Scott Hanselman

HD-DVD Player for Xbox 360

December 31, '06 Comments [5] Posted in Reviews
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The whole HD-DVD vs. Blu-Ray thing is so ridiculous. That we didn't learn from the VHS vs. BetaMax fiasco and are doing it again just kills me. Of course, some folks think the battle is more like the DVD-Audio vs. Super Audio CD (SACD) wars (skirmish?) where neither won.

Personally, I think HD-DVD will eventually win. Not because of technical superiority (it's not) or cheapness (it's cheaper so far to buy and produce) but because of one simple thing. The name. HD-DVD says what it means. Blu-Ray? Huh? People like simple Acronyms. Also, Sony is coming off as a little snooty in this whole thing.

Anyway, enough of that nonsense, here's what's up. My Christmas gift this year was an HD-DVD Player for the Xbox360. It's US$199, but it comes with an HD-DVD copy of King Kong as well as the larger-sized XBox 360 Remote Control, which is nice. The drive also is a USB Hub adding two USB ports to make up for the one in the back it takes away from your Xbox.

Here's the worst part about HD-DVD. Once you've seen a movie you love in HD-DVD, you'll be unable to tolerate a DVD. I did a test on my wife, on 37" LCD from 10 feet away, she immediately noticed the difference between the DVD version and the HD-DVD version, and she's not one who typically noticed these things. It's like getting new glasses - You're ruined without them.

Yes, the picture is amazing, and I'm only watching it in 720p. I'd need to get a Sharp Aquos 1080p TV to get any better. But the picture is just part of it, there are subtle things like being able to access the main DVD menu without stopping the playback. There's 7.1 lossless audio. There's picture in picture multiple-video stream extras. I've got Superman Returns, Batman Begins, Serenity and King Kong and they are truly excellent in every way.

One other cool thing. You can use the HD-DVD Player on both Windows XP and Windows Vista. XP requires drivers, Vista doesn't. WinDVD8 apparently plays HD-DVD movies, a Vista doesn't support HD-DVD out of the box.

Ah, one OTHER cool thing. Apparently more and more HD-DVDs (like Superman Returns) are "combo DVD/HD-DVDs" with DVD on one side and HD-DVD on the other. That is pretty slick and if I understand correctly, unique to HD-DVD. That would make me more likely to use HD-DVD if it's true.

About Scott

Scott Hanselman is a former professor, former Chief Architect in finance, now speaker, consultant, father, diabetic, and Microsoft employee. I am a failed stand-up comic, a cornrower, and a book author.

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Sunday, December 31, 2006 3:22:39 PM UTC
Sounds like you've got most of the "reference" titles on HD-DVD but you should also check out "World Trade Center" which is a stunning HD-DVD presentation (and a very powerful movie to boot): two HD-DVD disks with most of the extra's also being presented in HD-DVD (which is unusual).
Sunday, December 31, 2006 7:38:26 PM UTC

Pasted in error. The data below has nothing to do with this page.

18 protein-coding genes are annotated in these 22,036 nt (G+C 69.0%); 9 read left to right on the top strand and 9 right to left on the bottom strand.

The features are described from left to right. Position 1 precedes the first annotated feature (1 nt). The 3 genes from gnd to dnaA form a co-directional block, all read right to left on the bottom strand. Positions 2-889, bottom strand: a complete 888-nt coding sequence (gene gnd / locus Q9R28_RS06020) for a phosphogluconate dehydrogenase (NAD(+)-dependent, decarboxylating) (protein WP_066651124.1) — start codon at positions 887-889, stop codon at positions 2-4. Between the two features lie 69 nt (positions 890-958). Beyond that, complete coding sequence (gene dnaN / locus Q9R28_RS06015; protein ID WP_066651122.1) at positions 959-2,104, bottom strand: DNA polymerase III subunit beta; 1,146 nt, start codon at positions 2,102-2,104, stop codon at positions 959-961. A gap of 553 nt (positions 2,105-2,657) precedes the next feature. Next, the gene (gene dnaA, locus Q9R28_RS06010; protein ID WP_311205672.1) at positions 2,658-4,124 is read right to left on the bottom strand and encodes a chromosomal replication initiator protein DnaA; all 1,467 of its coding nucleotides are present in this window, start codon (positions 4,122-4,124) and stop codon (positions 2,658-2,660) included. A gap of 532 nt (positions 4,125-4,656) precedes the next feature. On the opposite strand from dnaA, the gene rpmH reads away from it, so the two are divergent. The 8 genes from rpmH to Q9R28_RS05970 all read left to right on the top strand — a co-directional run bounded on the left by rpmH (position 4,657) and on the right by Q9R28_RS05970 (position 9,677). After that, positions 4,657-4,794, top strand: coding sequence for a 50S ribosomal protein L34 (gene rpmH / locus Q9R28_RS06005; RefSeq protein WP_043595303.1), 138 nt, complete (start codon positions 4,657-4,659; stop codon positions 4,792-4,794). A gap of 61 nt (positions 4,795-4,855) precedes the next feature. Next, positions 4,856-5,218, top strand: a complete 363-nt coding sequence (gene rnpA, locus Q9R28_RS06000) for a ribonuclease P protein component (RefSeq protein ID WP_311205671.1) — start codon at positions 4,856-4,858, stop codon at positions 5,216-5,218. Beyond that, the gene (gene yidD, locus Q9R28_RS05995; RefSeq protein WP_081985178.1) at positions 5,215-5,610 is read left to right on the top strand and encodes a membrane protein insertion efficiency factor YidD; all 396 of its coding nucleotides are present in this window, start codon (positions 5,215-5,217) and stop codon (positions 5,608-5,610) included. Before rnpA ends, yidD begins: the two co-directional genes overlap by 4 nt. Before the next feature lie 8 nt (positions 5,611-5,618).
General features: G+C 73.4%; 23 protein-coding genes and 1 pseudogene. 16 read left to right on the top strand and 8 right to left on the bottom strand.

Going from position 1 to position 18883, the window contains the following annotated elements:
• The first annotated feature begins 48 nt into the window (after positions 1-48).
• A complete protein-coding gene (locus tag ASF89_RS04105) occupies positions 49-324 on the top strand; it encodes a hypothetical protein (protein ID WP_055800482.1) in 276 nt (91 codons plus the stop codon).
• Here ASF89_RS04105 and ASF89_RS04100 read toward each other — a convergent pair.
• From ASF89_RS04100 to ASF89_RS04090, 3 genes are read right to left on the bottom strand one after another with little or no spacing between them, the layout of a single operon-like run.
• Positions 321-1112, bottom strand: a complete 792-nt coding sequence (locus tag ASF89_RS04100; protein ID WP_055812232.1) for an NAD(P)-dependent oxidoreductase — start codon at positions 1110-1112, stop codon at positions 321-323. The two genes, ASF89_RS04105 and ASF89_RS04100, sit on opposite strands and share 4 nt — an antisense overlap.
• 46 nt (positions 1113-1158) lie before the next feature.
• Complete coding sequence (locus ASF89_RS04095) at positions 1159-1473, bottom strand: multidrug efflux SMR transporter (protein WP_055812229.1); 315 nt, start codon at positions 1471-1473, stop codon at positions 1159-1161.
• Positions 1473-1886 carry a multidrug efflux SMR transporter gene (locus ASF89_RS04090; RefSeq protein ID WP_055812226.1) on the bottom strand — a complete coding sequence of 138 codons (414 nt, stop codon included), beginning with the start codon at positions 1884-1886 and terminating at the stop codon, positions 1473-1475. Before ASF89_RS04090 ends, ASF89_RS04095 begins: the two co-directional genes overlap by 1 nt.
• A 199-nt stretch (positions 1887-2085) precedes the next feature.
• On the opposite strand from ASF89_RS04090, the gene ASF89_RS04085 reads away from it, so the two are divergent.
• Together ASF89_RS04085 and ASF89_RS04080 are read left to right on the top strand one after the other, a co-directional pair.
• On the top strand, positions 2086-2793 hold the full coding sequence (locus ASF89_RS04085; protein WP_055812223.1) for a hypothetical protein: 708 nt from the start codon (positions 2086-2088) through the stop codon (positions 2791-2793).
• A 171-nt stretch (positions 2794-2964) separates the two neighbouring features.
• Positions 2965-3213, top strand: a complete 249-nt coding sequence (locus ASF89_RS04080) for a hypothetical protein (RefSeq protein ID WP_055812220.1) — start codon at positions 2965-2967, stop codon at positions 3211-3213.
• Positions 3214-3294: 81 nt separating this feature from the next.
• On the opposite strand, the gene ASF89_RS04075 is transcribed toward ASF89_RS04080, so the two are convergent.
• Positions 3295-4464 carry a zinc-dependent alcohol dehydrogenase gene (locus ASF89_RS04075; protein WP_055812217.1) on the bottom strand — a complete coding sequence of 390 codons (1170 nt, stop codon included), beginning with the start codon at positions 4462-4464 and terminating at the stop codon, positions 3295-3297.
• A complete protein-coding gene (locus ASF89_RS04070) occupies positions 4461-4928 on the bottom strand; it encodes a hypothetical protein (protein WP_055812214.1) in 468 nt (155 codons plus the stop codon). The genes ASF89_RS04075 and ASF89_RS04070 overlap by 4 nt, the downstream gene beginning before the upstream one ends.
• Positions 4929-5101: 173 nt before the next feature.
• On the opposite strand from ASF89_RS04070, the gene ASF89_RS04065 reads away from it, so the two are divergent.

Thanks again for the great blog.

When someone I trust (like you) is impressed with a 1080p TV and HD-DVD I'll probably pull the trigger, it hard to read between the lines of reviews by Cnet, PC Magazine etc. Sharp should send you a demo model right now; heck in my office alone six or seven of us now have a Logitech Harmony 880.

Also do you think Dolby TrueHD is any better than DTS? It is interesting to read that it supports up to 14 channels!

HDDVD v's BlueRay? IMO both will lose and within 5 years Internet distribution to set-top boxes (PS3s, xbox360s perhaps?) will be as common as DVRs are today. Imagine Netflix over broadband - perhaps we always have three rented movies on our setup boxes at any time for $20 per month?
Sunday, December 31, 2006 10:03:03 PM UTC
I just can't believe we got into this format wars all over again. There just can't be more than one mainstream format. The players won't get into most consumer's living-rooms until they know they can get *all* the movies to play and until the prices drop sub-$300 or further below.
In my little corner here Netflix weights a lot in my decision. They currently offer both formats but (my crazy guess) as soon as they get the marketing metrics compiled it makes economical sense to stick to a single format.
Maybe both formats just die and the movie industry finally accepts that this delivery mechanism belongs in the 20th century and it's time for a new system, like streaming, downloading, whatever.
Sergio Pereira
Monday, January 01, 2007 8:03:05 PM UTC
It's important to point out that the XBox360 HD-DVD drive will pretty much always force you to have Dolby Digital output.. no DTS, etc.:

http://blogs.msdn.com/xboxteam/archive/2006/11/03/emergence-day.aspx

The 360 player software decodes all the above codecs in software, mixes anything that needs to go together, re-encodes it into Dolby Digital and then sends that to your receiver. So, don't be alarmed when your receiver still says "Dolby Digital" even if you've selected DTS in the menus.
Wednesday, January 03, 2007 3:20:27 PM UTC
You mean this "HD-DVD" thing works well with my "HDTV" ??? I can hear my grandparents shelling out the money now...

I've held the same expectations as you, Scott. The name alone will lift HDDVD to success, not to mention that Sony has failed formats many times before.
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Disclaimer: The opinions expressed herein are my own personal opinions and do not represent my employer's view in any way.